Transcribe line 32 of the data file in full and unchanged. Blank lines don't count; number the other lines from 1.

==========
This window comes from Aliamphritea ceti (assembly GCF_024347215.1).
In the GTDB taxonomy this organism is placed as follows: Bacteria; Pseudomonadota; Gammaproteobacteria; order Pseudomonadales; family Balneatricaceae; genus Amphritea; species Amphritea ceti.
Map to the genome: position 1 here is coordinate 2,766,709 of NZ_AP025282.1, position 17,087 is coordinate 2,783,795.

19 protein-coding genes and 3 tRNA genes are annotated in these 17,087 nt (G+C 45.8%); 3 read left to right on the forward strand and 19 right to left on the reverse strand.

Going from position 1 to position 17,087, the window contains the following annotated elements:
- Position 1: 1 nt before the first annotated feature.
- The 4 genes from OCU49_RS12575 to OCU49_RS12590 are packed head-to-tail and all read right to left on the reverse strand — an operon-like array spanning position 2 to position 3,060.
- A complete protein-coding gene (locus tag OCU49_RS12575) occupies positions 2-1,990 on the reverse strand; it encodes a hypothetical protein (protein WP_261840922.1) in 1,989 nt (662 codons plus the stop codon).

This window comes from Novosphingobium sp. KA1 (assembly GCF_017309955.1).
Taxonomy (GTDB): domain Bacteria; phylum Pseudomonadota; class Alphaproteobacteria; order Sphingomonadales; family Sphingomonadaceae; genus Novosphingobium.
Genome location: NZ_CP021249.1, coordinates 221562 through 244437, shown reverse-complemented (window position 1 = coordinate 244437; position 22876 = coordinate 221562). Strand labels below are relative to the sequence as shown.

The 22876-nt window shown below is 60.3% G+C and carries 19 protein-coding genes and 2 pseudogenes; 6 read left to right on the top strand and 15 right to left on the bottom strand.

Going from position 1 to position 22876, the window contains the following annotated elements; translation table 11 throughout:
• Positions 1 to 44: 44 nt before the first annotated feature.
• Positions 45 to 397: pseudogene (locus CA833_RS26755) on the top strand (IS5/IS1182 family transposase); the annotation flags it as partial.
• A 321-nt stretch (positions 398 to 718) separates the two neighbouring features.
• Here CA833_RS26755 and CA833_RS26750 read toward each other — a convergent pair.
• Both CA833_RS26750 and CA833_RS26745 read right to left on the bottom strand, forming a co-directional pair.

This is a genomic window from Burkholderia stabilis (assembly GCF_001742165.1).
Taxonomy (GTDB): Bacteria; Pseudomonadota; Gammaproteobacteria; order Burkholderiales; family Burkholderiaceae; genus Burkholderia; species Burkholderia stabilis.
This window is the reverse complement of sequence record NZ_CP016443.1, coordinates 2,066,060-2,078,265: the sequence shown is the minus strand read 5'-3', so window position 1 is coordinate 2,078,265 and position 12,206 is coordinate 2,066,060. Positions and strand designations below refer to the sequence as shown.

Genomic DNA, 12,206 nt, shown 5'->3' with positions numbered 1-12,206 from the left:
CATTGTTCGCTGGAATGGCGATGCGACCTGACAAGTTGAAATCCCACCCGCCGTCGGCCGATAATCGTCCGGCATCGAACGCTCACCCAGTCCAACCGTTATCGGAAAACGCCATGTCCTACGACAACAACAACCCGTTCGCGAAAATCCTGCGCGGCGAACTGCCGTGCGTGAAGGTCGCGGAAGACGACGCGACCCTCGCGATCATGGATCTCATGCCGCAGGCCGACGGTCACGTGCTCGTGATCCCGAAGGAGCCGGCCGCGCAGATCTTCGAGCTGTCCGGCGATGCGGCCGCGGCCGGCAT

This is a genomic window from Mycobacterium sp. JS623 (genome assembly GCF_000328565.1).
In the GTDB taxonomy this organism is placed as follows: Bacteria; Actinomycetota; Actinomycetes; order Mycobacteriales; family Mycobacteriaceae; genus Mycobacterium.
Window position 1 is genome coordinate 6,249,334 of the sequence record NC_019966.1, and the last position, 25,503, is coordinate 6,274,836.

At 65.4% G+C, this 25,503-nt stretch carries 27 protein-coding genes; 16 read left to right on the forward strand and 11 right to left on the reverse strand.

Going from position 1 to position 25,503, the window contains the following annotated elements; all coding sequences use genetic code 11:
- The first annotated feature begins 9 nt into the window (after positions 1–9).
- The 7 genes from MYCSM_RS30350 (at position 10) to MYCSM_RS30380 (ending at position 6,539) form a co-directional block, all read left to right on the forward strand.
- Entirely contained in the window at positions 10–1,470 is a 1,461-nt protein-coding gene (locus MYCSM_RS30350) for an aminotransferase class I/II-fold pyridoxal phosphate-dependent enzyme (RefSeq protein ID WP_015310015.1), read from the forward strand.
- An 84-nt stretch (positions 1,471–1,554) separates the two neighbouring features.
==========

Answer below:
- An 84-nt stretch (positions 1,471–1,554) separates the two neighbouring features.